Our results also reveal the presence of a novel CD20 splice variant (27 kD), as well as a previously reported variant (15–17 kD). The shorter splice variant was noted in transformed LCLs, and was previously reported to be increased, both in vitro and in vivo, in rituximab-resistant lymphoma cells (Henry et al., 2010). We did not observe the same increase in either lymphoma cell lines or LCLs with acquired resistance, and the ratio of the shorter splice variants to the total amount of CD20 (both mRNA and protein) remained constant or decreased. Furthermore, the splice variants accounted for no more than 5% of the CD20 transcripts in each of the resistant lines. CD20 does form homo- or hetero-oligomeric complexes (Polyak et al., 2008). Therefore, it remains possible that a minor population of ΔCD20 splice variants could still affect the function of CD20 oligomeric complexes or susceptibility to CDC, leaving the role of either splice variant in rituximab resistance to be established.
Although many comparisons in malignant cells have been reported, few reports have compared the efficacy of rituximab and ofatumumab in normal LCLs (Li et al., 2008; Pawluczkowycz et al., 2009). We found no major distinctions, other than the previously reported increased potency of ofatumumab for CDC-mediated cell death. In both innate and acquired resistance, ofatumumab sensitivity closely paralleled rituximab sensitivity, suggesting shared mechanisms in vitro. In no case did we find a cell line with discordance between rituximab and ofatumumab sensitivity (either acquired or innate). Still, since the correlation between the two phenotypes was not perfect (R2 = 0.63), there may be more subtle differences between the two antibodies, or differences that are more apparent in vivo, with a full immune system in play.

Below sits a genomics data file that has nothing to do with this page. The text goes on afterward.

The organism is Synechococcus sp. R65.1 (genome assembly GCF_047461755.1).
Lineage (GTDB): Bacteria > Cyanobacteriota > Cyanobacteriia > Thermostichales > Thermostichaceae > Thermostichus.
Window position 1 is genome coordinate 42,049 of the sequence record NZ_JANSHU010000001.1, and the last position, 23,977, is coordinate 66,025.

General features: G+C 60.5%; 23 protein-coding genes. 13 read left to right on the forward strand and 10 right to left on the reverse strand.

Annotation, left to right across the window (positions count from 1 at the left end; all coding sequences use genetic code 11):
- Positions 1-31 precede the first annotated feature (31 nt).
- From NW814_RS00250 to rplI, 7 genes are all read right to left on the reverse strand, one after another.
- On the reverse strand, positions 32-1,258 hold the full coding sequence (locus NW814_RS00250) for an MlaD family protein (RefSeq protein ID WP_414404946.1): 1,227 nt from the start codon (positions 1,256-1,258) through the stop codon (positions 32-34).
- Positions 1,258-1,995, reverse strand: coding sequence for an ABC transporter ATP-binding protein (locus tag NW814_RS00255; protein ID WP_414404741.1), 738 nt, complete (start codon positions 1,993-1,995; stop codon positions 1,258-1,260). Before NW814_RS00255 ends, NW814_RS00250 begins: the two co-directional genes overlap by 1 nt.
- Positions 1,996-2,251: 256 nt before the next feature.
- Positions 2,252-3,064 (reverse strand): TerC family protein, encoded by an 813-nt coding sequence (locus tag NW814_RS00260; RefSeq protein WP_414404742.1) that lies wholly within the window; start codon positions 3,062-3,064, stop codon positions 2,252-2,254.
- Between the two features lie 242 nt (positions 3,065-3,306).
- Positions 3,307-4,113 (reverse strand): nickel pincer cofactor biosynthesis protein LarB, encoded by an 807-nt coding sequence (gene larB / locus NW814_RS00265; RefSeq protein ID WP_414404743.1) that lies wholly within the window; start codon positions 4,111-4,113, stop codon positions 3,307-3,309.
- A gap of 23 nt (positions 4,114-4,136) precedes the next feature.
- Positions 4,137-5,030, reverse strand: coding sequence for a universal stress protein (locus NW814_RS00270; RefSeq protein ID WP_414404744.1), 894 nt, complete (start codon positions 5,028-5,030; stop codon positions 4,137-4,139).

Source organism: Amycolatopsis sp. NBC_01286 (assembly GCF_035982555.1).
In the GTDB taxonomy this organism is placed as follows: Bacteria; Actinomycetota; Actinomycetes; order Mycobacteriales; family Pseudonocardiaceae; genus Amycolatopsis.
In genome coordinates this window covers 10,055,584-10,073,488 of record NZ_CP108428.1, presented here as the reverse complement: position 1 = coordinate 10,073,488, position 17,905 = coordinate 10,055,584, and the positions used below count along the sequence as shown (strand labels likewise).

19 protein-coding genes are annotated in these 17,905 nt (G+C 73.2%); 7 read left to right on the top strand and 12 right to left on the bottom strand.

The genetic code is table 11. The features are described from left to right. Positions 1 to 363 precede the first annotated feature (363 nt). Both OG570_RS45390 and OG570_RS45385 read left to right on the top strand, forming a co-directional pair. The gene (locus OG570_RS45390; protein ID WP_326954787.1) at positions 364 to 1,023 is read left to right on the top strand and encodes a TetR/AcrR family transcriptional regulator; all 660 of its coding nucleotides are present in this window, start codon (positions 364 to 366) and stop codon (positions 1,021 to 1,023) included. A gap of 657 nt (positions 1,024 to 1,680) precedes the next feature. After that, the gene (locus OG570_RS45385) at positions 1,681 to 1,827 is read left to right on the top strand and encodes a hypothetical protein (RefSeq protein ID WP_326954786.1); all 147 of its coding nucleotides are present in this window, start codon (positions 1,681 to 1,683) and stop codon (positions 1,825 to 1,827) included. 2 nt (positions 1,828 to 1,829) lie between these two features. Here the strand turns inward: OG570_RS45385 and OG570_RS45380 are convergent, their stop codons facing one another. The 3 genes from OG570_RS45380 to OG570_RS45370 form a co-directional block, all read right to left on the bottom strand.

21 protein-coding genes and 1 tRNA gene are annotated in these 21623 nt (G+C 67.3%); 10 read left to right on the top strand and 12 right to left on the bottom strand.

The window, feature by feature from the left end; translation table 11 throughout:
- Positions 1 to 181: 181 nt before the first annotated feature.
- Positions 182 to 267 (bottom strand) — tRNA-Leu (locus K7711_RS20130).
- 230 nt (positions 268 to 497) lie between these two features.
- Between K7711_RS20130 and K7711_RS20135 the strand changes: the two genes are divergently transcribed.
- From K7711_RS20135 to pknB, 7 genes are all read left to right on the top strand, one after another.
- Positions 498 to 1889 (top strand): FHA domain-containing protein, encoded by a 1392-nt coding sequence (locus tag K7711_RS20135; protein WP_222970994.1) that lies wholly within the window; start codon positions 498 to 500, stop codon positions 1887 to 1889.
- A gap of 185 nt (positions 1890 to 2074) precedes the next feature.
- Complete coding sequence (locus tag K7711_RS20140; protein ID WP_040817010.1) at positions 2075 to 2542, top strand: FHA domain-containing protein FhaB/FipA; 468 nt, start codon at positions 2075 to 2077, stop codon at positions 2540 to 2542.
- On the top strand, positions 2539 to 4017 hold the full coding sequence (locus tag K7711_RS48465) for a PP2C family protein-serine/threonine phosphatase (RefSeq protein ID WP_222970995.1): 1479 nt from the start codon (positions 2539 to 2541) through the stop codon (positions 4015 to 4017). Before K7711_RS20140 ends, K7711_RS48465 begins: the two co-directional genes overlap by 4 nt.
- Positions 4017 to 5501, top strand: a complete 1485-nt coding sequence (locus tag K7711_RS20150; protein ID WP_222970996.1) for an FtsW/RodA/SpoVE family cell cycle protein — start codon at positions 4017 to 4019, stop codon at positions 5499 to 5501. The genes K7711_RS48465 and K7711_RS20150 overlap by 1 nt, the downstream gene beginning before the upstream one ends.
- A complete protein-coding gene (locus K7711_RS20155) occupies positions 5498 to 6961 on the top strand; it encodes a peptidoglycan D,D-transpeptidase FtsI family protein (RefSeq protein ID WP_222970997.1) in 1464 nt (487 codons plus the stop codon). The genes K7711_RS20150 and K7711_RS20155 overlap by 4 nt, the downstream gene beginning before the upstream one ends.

We note several limitations to our in vitro system. First, in the absence of effector cells, at least one component of in vivo cell killing, antibody-dependent cell mediated cytotoxicity (ADCC), is not measured. This simplifies our system, allowing high throughput assays to be easily performed, but results must be validated in future clinical studies to calibrate the significance in patients. The contributions of CDC and ADCC remain a debated topic. It is likely that both activities are occurring to some degree, perhaps varying over time. These effector systems may of course also vary within the different environments in vivo (i.e. peripheral blood versus tissue or interstitial spaces). Furthermore, there have been recent reports that allelic variants of both Fc gamma IIIa receptor and of C1q impact anti-CD20 therapy (Racila et al., 2008; Weng & Levy, 2003). Given these considerations, the array of anti-CD20 mAbs now available with enhanced CDC or ADCC function may offer an expanded potential for personalized as well as sequentially-based therapies.
The LCLs used in our experiments are immortalized with EBV, which could confound assumptions about “innate” sensitivity if EBV immortalization somehow affects rituximab sensitivity. However, our unpublished results indicate heritability of rituximab sensitivity segregating in families (h2 = 0.294), and EBV LMP levels are equivalent in sensitive and resistant lines (Supplementary Fig. 2), so we find this unlikely to be a hindrance. Still, future validation of our findings in non-EBV immortalized cells will be essential. These potential limitations are likely to be outweighed by the capacity now, with the findings from this work, for the high-throughput study of a large number of nonmalignant B-cells for large-scale studies as has been done with other cytotoxic agents (Hartford et al., 2009; Huang et al., 2011; Peters et al., 2011; Watson et al., 2011). The ability to detect and compare both innate and acquired resistance to anti-CD20 antibodies in vitro in nonmalignant immortalized B-cells now provides a powerful new reagent for high-throughput genetic studies to further define and delineate the factors underlying both rituximab and ofatumumab resistance.